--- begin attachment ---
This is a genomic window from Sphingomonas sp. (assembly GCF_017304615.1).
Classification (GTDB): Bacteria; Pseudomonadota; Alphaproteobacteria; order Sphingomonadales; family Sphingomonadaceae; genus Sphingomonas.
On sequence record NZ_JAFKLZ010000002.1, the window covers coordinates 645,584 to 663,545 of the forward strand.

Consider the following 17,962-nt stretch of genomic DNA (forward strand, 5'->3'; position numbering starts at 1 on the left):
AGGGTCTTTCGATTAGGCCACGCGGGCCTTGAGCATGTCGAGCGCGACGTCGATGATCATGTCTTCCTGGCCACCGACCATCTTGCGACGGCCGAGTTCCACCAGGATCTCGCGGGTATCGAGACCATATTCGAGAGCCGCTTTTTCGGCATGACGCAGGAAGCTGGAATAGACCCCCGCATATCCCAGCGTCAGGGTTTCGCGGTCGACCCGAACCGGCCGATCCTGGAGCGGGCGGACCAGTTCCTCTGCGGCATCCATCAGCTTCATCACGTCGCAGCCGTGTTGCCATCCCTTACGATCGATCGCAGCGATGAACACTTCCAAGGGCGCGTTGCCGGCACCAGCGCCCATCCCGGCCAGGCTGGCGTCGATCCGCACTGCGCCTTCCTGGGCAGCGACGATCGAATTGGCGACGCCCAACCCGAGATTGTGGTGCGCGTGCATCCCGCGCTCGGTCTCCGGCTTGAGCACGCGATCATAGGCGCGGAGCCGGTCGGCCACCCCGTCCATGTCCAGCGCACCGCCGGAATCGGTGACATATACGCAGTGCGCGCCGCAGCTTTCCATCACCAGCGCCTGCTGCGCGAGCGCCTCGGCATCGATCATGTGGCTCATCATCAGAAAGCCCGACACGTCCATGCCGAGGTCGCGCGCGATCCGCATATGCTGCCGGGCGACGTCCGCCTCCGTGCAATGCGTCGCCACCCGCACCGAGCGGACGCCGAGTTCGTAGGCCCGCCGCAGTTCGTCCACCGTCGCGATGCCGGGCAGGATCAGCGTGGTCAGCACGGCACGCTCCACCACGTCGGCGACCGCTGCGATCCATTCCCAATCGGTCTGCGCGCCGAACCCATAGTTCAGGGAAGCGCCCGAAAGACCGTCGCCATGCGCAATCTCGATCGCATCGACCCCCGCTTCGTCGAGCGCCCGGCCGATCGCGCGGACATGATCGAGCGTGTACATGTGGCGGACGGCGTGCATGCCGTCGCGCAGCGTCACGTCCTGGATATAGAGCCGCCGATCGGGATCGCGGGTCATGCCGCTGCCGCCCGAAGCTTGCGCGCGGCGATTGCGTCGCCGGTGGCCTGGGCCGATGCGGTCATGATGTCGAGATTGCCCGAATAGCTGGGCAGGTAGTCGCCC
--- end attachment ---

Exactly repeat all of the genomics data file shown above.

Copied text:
This is a genomic window from Sphingomonas sp. (assembly GCF_017304615.1).
Classification (GTDB): Bacteria; Pseudomonadota; Alphaproteobacteria; order Sphingomonadales; family Sphingomonadaceae; genus Sphingomonas.
On sequence record NZ_JAFKLZ010000002.1, the window covers coordinates 645,584 to 663,545 of the forward strand.

Consider the following 17,962-nt stretch of genomic DNA (forward strand, 5'->3'; position numbering starts at 1 on the left):
AGGGTCTTTCGATTAGGCCACGCGGGCCTTGAGCATGTCGAGCGCGACGTCGATGATCATGTCTTCCTGGCCACCGACCATCTTGCGACGGCCGAGTTCCACCAGGATCTCGCGGGTATCGAGACCATATTCGAGAGCCGCTTTTTCGGCATGACGCAGGAAGCTGGAATAGACCCCCGCATATCCCAGCGTCAGGGTTTCGCGGTCGACCCGAACCGGCCGATCCTGGAGCGGGCGGACCAGTTCCTCTGCGGCATCCATCAGCTTCATCACGTCGCAGCCGTGTTGCCATCCCTTACGATCGATCGCAGCGATGAACACTTCCAAGGGCGCGTTGCCGGCACCAGCGCCCATCCCGGCCAGGCTGGCGTCGATCCGCACTGCGCCTTCCTGGGCAGCGACGATCGAATTGGCGACGCCCAACCCGAGATTGTGGTGCGCGTGCATCCCGCGCTCGGTCTCCGGCTTGAGCACGCGATCATAGGCGCGGAGCCGGTCGGCCACCCCGTCCATGTCCAGCGCACCGCCGGAATCGGTGACATATACGCAGTGCGCGCCGCAGCTTTCCATCACCAGCGCCTGCTGCGCGAGCGCCTCGGCATCGATCATGTGGCTCATCATCAGAAAGCCCGACACGTCCATGCCGAGGTCGCGCGCGATCCGCATATGCTGCCGGGCGACGTCCGCCTCCGTGCAATGCGTCGCCACCCGCACCGAGCGGACGCCGAGTTCGTAGGCCCGCCGCAGTTCGTCCACCGTCGCGATGCCGGGCAGGATCAGCGTGGTCAGCACGGCACGCTCCACCACGTCGGCGACCGCTGCGATCCATTCCCAATCGGTCTGCGCGCCGAACCCATAGTTCAGGGAAGCGCCCGAAAGACCGTCGCCATGCGCAATCTCGATCGCATCGACCCCCGCTTCGTCGAGCGCCCGGCCGATCGCGCGGACATGATCGAGCGTGTACATGTGGCGGACGGCGTGCATGCCGTCGCGCAGCGTCACGTCCTGGATATAGAGCCGCCGATCGGGATCGCGGGTCATGCCGCTGCCGCCCGAAGCTTGCGCGCGGCGATTGCGTCGCCGGTGGCCTGGGCCGATGCGGTCATGATGTCGAGATTGCCCGAATAGCTGGGCAGGTAGTCGCCC